‘part of me’. art by Angela Chilufya

Friday 31st January 6-9. Open on Saturday 1st and Sunday 2nd February 11 till 5 and thereafter by arrangement till Friday 28th February Free

‘part of me’ is an exhibition that centers around intimacy, relationships, connections and identity
related themes which are the soul focus of the artists practice. Universally, intimacy and relationships
are interpreted in terms of what can be described as close, familiar, and usually affectionate or loving
personal relationship with another person or persons, the idea of intimacy goes beyond the

The exhibition proposes an investigation in the relationships formed by the artists
which are believed to have formed her identity.

‘My work is largely influenced by my emotions, the relationships I have and the way I respond to the
things I hear and see on a daily basis. I am greatly inspired by people of colour, black women in
particular. Their skin, features and hair are traits that tend to take focus throughout my work. For me,
creating work that centres around black people stems from the lack of representations of people who
look like me. As I grew and learned more about the art world, I discovered artists such as Harmonia
Rosales who said that “White figures are a staple in classic art featured in major museums. They are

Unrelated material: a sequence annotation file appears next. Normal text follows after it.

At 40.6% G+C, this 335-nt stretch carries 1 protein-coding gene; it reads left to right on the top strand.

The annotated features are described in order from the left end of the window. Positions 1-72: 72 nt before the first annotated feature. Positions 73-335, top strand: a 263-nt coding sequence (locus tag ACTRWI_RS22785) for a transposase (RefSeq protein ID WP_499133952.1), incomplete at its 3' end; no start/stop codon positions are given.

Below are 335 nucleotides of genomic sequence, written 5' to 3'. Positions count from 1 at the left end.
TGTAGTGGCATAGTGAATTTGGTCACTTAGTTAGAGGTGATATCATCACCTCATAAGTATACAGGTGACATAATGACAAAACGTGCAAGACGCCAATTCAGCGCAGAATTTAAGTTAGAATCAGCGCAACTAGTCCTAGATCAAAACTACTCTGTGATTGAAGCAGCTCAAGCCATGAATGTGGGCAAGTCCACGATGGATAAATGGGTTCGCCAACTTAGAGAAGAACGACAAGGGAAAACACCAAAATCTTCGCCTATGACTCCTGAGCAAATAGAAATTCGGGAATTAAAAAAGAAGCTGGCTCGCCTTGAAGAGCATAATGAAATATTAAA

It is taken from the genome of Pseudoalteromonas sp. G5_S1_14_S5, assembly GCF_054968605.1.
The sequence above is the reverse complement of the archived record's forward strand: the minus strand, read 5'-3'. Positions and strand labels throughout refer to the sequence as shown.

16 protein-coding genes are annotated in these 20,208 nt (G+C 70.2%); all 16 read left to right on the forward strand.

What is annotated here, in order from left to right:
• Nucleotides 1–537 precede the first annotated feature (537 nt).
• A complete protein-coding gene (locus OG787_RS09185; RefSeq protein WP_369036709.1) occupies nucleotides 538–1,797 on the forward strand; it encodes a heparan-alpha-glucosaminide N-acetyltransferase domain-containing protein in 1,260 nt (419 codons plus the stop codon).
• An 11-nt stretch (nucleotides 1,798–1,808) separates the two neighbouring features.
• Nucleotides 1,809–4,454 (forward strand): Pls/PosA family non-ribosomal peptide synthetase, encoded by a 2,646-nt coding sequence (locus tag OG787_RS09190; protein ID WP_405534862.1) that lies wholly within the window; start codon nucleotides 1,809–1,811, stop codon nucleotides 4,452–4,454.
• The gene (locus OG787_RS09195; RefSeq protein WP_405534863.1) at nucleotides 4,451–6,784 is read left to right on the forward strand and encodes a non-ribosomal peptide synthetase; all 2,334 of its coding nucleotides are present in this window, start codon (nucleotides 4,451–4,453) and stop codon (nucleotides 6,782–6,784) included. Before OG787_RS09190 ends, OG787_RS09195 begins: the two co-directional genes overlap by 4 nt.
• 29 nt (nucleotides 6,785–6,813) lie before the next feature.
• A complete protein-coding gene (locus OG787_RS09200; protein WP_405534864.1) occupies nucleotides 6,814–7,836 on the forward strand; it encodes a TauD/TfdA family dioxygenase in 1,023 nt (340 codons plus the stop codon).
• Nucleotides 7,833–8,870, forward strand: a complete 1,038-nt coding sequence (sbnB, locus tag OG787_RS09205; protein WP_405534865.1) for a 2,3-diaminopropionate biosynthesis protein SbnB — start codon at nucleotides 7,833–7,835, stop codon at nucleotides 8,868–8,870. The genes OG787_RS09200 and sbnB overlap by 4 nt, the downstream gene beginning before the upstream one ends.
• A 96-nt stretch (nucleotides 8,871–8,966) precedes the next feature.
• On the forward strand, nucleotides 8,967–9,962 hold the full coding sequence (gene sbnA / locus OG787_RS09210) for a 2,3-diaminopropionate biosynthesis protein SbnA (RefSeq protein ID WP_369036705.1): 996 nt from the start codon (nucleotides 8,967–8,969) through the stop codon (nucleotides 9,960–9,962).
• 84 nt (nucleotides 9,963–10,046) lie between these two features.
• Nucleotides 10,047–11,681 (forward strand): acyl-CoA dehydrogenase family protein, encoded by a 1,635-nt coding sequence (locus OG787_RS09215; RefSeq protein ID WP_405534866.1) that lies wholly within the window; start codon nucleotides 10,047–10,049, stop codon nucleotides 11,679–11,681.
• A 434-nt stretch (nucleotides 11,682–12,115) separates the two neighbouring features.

the ‘masters’ of the masterpieces. Why should that continue?”.After visiting museums such as the
Prado in Madrid and the Rene Sofia it became more important for me to centre my practice around
my people as there was little to no representation of black people in paintings.
All of my artworks are developed by using a wide range of mediums. Everything from pen, pencil and
acrylic paint to chalk pastels. I like to use quick strokes to create lines that mimic facial contours with
pieces that I create using pencil or pen and much smoother longer strokes when working with oil
paints. The choice to paint in blue was initially inspired by a quote from Moonlight, a coming of age
movie about a young black man embarking on a journey to manhood who is guided by the kindness,
support and love of the community that helps raise him. The quote reads, “In moonlight, Black boys
look blue”. This quote inspired me to create portraits that are drowning or surrounded by darkness
which represents black culture dying or being washed away due to the way people of colour are
expected to conduct themselves in western society.’